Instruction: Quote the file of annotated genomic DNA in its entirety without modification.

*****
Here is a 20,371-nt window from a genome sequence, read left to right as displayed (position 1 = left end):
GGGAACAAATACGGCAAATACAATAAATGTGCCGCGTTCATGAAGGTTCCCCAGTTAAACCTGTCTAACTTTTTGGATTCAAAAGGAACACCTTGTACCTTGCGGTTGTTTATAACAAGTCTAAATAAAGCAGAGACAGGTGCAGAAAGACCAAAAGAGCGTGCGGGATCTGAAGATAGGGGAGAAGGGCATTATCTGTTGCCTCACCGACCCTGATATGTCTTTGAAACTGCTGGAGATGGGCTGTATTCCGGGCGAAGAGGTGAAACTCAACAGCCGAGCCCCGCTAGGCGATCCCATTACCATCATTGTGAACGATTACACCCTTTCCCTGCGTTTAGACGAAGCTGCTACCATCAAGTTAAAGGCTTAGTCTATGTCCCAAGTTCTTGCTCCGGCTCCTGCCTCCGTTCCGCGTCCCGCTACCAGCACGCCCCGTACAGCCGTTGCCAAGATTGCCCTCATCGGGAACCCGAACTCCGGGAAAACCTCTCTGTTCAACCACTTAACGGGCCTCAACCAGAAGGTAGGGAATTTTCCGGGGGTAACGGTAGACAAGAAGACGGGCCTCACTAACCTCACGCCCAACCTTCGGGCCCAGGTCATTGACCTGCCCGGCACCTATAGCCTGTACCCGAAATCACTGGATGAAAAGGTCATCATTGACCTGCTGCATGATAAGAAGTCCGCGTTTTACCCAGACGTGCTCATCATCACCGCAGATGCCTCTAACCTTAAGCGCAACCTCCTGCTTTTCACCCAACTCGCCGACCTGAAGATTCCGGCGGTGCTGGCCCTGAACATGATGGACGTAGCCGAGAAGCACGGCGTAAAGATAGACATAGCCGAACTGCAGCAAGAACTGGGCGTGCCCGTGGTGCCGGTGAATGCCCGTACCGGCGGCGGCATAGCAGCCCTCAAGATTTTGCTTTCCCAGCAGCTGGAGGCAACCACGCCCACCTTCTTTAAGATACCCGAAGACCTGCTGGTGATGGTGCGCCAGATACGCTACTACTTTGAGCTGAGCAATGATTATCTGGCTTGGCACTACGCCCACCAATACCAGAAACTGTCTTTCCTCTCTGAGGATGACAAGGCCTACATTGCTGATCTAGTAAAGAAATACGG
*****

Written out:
Here is a 20,371-nt window from a genome sequence, read left to right as displayed (position 1 = left end):
GGGAACAAATACGGCAAATACAATAAATGTGCCGCGTTCATGAAGGTTCCCCAGTTAAACCTGTCTAACTTTTTGGATTCAAAAGGAACACCTTGTACCTTGCGGTTGTTTATAACAAGTCTAAATAAAGCAGAGACAGGTGCAGAAAGACCAAAAGAGCGTGCGGGATCTGAAGATAGGGGAGAAGGGCATTATCTGTTGCCTCACCGACCCTGATATGTCTTTGAAACTGCTGGAGATGGGCTGTATTCCGGGCGAAGAGGTGAAACTCAACAGCCGAGCCCCGCTAGGCGATCCCATTACCATCATTGTGAACGATTACACCCTTTCCCTGCGTTTAGACGAAGCTGCTACCATCAAGTTAAAGGCTTAGTCTATGTCCCAAGTTCTTGCTCCGGCTCCTGCCTCCGTTCCGCGTCCCGCTACCAGCACGCCCCGTACAGCCGTTGCCAAGATTGCCCTCATCGGGAACCCGAACTCCGGGAAAACCTCTCTGTTCAACCACTTAACGGGCCTCAACCAGAAGGTAGGGAATTTTCCGGGGGTAACGGTAGACAAGAAGACGGGCCTCACTAACCTCACGCCCAACCTTCGGGCCCAGGTCATTGACCTGCCCGGCACCTATAGCCTGTACCCGAAATCACTGGATGAAAAGGTCATCATTGACCTGCTGCATGATAAGAAGTCCGCGTTTTACCCAGACGTGCTCATCATCACCGCAGATGCCTCTAACCTTAAGCGCAACCTCCTGCTTTTCACCCAACTCGCCGACCTGAAGATTCCGGCGGTGCTGGCCCTGAACATGATGGACGTAGCCGAGAAGCACGGCGTAAAGATAGACATAGCCGAACTGCAGCAAGAACTGGGCGTGCCCGTGGTGCCGGTGAATGCCCGTACCGGCGGCGGCATAGCAGCCCTCAAGATTTTGCTTTCCCAGCAGCTGGAGGCAACCACGCCCACCTTCTTTAAGATACCCGAAGACCTGCTGGTGATGGTGCGCCAGATACGCTACTACTTTGAGCTGAGCAATGATTATCTGGCTTGGCACTACGCCCACCAATACCAGAAACTGTCTTTCCTCTCTGAGGATGACAAGGCCTACATTGCTGATCTAGTAAAGAAATACGG